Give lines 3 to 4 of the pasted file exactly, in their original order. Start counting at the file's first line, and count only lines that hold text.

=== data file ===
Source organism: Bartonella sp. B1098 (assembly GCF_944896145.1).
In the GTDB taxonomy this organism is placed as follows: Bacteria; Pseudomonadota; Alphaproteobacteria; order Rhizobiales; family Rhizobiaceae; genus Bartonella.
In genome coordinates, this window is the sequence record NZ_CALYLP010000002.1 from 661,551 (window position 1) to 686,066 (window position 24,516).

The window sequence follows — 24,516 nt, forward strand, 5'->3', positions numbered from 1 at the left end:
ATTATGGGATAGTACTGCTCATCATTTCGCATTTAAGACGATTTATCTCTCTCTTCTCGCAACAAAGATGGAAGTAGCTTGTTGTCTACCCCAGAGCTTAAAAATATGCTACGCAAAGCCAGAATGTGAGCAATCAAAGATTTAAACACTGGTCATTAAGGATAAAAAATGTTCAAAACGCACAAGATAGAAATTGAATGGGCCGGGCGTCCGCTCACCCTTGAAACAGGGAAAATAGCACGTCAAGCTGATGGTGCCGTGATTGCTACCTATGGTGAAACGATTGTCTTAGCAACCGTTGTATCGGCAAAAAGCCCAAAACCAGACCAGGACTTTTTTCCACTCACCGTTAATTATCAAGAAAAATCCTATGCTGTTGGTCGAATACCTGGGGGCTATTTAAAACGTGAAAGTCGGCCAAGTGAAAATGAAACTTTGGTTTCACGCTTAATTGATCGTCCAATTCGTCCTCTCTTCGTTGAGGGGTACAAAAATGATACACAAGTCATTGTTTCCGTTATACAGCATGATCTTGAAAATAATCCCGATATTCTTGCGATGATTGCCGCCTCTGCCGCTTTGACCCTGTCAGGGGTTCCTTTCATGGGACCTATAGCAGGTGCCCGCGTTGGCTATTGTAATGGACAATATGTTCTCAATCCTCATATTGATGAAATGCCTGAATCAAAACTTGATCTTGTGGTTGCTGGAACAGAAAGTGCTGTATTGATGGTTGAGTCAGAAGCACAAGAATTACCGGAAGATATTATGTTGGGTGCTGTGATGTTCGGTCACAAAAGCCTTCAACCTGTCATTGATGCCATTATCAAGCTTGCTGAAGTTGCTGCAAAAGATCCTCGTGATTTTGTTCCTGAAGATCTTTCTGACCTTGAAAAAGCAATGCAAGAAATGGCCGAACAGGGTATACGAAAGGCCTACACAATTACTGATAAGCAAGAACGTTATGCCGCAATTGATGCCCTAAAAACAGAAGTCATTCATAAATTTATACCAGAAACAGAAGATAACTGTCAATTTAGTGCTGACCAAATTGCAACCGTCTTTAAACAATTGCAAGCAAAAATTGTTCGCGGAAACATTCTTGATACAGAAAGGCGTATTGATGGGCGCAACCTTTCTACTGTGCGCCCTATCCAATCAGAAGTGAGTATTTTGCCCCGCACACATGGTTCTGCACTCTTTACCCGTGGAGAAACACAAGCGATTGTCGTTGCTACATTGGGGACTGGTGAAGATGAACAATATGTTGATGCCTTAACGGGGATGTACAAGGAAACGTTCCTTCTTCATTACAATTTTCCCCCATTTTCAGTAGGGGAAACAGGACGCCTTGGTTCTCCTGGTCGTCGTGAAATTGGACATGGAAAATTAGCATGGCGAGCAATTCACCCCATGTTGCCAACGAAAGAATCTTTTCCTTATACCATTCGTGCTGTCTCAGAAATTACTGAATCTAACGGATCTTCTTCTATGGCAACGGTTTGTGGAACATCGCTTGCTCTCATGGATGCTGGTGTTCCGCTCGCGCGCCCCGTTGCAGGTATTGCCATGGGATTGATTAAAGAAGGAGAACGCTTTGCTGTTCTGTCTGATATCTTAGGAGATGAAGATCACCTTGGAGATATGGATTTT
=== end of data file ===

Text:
In genome coordinates, this window is the sequence record NZ_CALYLP010000002.1 from 661,551 (window position 1) to 686,066 (window position 24,516).

The window sequence follows — 24,516 nt, forward strand, 5'->3', positions numbered from 1 at the left end: